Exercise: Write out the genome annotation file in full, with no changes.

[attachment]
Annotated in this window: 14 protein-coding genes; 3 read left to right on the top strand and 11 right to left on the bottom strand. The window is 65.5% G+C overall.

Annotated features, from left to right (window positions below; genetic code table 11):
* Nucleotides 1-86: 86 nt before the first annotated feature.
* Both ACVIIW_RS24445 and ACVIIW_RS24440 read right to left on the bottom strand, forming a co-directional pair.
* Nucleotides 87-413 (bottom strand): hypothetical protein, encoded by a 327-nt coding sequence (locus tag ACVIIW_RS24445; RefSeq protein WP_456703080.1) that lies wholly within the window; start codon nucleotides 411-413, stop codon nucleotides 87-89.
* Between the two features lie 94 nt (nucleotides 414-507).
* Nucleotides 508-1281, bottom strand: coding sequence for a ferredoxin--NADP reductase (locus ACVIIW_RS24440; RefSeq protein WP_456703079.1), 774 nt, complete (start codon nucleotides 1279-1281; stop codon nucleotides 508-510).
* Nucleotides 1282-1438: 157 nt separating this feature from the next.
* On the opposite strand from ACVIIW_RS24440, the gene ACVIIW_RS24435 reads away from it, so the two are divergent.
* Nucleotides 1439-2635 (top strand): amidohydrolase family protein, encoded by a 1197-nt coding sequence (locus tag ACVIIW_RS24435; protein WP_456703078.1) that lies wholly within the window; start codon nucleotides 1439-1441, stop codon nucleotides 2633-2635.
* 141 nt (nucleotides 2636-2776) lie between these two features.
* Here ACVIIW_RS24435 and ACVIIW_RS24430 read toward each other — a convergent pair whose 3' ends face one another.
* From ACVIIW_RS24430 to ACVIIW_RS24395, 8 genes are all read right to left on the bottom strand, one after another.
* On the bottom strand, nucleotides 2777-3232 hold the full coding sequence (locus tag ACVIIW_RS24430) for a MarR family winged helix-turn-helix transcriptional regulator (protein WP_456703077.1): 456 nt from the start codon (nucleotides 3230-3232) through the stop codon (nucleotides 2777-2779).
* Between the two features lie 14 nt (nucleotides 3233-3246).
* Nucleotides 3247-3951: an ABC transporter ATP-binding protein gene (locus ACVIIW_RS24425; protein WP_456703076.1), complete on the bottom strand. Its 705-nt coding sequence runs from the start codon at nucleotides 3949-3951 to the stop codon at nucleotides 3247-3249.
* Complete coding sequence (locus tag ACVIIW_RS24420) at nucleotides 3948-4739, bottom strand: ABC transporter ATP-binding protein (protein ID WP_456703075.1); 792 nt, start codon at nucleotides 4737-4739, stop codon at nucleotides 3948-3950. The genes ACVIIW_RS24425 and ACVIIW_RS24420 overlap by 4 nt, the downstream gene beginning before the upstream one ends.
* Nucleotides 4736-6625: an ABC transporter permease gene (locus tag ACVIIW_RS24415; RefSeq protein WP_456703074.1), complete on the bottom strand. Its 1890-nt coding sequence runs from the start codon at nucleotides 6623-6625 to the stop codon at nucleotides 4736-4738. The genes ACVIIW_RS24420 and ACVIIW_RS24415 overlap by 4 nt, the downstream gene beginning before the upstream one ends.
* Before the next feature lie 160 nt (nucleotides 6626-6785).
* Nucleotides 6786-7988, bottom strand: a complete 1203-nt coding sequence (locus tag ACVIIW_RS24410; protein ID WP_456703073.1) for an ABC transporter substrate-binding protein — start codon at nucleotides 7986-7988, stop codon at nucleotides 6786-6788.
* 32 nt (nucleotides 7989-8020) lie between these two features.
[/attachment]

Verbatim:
Annotated in this window: 14 protein-coding genes; 3 read left to right on the top strand and 11 right to left on the bottom strand. The window is 65.5% G+C overall.

Annotated features, from left to right (window positions below; genetic code table 11):
* Nucleotides 1-86: 86 nt before the first annotated feature.
* Both ACVIIW_RS24445 and ACVIIW_RS24440 read right to left on the bottom strand, forming a co-directional pair.
* Nucleotides 87-413 (bottom strand): hypothetical protein, encoded by a 327-nt coding sequence (locus tag ACVIIW_RS24445; RefSeq protein WP_456703080.1) that lies wholly within the window; start codon nucleotides 411-413, stop codon nucleotides 87-89.
* Between the two features lie 94 nt (nucleotides 414-507).
* Nucleotides 508-1281, bottom strand: coding sequence for a ferredoxin--NADP reductase (locus ACVIIW_RS24440; RefSeq protein WP_456703079.1), 774 nt, complete (start codon nucleotides 1279-1281; stop codon nucleotides 508-510).
* Nucleotides 1282-1438: 157 nt separating this feature from the next.
* On the opposite strand from ACVIIW_RS24440, the gene ACVIIW_RS24435 reads away from it, so the two are divergent.
* Nucleotides 1439-2635 (top strand): amidohydrolase family protein, encoded by a 1197-nt coding sequence (locus tag ACVIIW_RS24435; protein WP_456703078.1) that lies wholly within the window; start codon nucleotides 1439-1441, stop codon nucleotides 2633-2635.
* 141 nt (nucleotides 2636-2776) lie between these two features.
* Here ACVIIW_RS24435 and ACVIIW_RS24430 read toward each other — a convergent pair whose 3' ends face one another.
* From ACVIIW_RS24430 to ACVIIW_RS24395, 8 genes are all read right to left on the bottom strand, one after another.
* On the bottom strand, nucleotides 2777-3232 hold the full coding sequence (locus tag ACVIIW_RS24430) for a MarR family winged helix-turn-helix transcriptional regulator (protein WP_456703077.1): 456 nt from the start codon (nucleotides 3230-3232) through the stop codon (nucleotides 2777-2779).
* Between the two features lie 14 nt (nucleotides 3233-3246).
* Nucleotides 3247-3951: an ABC transporter ATP-binding protein gene (locus ACVIIW_RS24425; protein WP_456703076.1), complete on the bottom strand. Its 705-nt coding sequence runs from the start codon at nucleotides 3949-3951 to the stop codon at nucleotides 3247-3249.
* Complete coding sequence (locus tag ACVIIW_RS24420) at nucleotides 3948-4739, bottom strand: ABC transporter ATP-binding protein (protein ID WP_456703075.1); 792 nt, start codon at nucleotides 4737-4739, stop codon at nucleotides 3948-3950. The genes ACVIIW_RS24425 and ACVIIW_RS24420 overlap by 4 nt, the downstream gene beginning before the upstream one ends.
* Nucleotides 4736-6625: an ABC transporter permease gene (locus tag ACVIIW_RS24415; RefSeq protein WP_456703074.1), complete on the bottom strand. Its 1890-nt coding sequence runs from the start codon at nucleotides 6623-6625 to the stop codon at nucleotides 4736-4738. The genes ACVIIW_RS24420 and ACVIIW_RS24415 overlap by 4 nt, the downstream gene beginning before the upstream one ends.
* Before the next feature lie 160 nt (nucleotides 6626-6785).
* Nucleotides 6786-7988, bottom strand: a complete 1203-nt coding sequence (locus tag ACVIIW_RS24410; protein ID WP_456703073.1) for an ABC transporter substrate-binding protein — start codon at nucleotides 7986-7988, stop codon at nucleotides 6786-6788.
* 32 nt (nucleotides 7989-8020) lie between these two features.